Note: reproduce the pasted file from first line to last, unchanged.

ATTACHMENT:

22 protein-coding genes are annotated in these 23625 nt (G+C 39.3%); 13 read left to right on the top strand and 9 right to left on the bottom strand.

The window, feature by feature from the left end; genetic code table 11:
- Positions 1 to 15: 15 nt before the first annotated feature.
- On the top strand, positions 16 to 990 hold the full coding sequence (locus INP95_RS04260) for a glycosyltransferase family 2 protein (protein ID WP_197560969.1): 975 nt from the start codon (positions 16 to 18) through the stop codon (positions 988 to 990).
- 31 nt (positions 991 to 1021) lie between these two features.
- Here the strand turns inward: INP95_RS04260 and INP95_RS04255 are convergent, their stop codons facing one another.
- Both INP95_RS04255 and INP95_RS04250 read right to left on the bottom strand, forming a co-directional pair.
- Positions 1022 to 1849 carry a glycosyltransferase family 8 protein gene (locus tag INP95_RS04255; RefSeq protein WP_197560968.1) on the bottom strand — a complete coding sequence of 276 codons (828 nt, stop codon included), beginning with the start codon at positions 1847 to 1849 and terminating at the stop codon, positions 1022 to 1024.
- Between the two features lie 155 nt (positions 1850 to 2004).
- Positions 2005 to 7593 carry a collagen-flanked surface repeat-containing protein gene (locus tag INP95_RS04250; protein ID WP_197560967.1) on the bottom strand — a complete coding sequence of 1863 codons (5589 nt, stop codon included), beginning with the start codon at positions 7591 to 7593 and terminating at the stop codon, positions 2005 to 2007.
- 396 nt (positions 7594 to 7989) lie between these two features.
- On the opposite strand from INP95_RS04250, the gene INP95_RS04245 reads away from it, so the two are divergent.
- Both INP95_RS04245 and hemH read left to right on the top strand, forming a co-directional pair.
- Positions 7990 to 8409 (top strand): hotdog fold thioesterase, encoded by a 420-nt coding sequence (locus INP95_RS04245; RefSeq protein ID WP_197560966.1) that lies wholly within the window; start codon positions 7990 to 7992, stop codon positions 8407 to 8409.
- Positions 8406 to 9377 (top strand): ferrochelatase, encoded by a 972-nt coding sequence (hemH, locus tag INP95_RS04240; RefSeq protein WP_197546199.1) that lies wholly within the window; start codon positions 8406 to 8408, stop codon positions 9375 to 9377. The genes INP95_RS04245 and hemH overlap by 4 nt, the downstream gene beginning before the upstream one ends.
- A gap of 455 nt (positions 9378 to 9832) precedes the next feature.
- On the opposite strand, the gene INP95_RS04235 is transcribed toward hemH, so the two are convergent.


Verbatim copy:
22 protein-coding genes are annotated in these 23625 nt (G+C 39.3%); 13 read left to right on the top strand and 9 right to left on the bottom strand.

The window, feature by feature from the left end; genetic code table 11:
- Positions 1 to 15: 15 nt before the first annotated feature.
- On the top strand, positions 16 to 990 hold the full coding sequence (locus INP95_RS04260) for a glycosyltransferase family 2 protein (protein ID WP_197560969.1): 975 nt from the start codon (positions 16 to 18) through the stop codon (positions 988 to 990).
- 31 nt (positions 991 to 1021) lie between these two features.
- Here the strand turns inward: INP95_RS04260 and INP95_RS04255 are convergent, their stop codons facing one another.
- Both INP95_RS04255 and INP95_RS04250 read right to left on the bottom strand, forming a co-directional pair.
- Positions 1022 to 1849 carry a glycosyltransferase family 8 protein gene (locus tag INP95_RS04255; RefSeq protein WP_197560968.1) on the bottom strand — a complete coding sequence of 276 codons (828 nt, stop codon included), beginning with the start codon at positions 1847 to 1849 and terminating at the stop codon, positions 1022 to 1024.
- Between the two features lie 155 nt (positions 1850 to 2004).
- Positions 2005 to 7593 carry a collagen-flanked surface repeat-containing protein gene (locus tag INP95_RS04250; protein ID WP_197560967.1) on the bottom strand — a complete coding sequence of 1863 codons (5589 nt, stop codon included), beginning with the start codon at positions 7591 to 7593 and terminating at the stop codon, positions 2005 to 2007.
- 396 nt (positions 7594 to 7989) lie between these two features.
- On the opposite strand from INP95_RS04250, the gene INP95_RS04245 reads away from it, so the two are divergent.
- Both INP95_RS04245 and hemH read left to right on the top strand, forming a co-directional pair.
- Positions 7990 to 8409 (top strand): hotdog fold thioesterase, encoded by a 420-nt coding sequence (locus INP95_RS04245; RefSeq protein ID WP_197560966.1) that lies wholly within the window; start codon positions 7990 to 7992, stop codon positions 8407 to 8409.
- Positions 8406 to 9377 (top strand): ferrochelatase, encoded by a 972-nt coding sequence (hemH, locus tag INP95_RS04240; RefSeq protein WP_197546199.1) that lies wholly within the window; start codon positions 8406 to 8408, stop codon positions 9375 to 9377. The genes INP95_RS04245 and hemH overlap by 4 nt, the downstream gene beginning before the upstream one ends.
- A gap of 455 nt (positions 9378 to 9832) precedes the next feature.
- On the opposite strand, the gene INP95_RS04235 is transcribed toward hemH, so the two are convergent.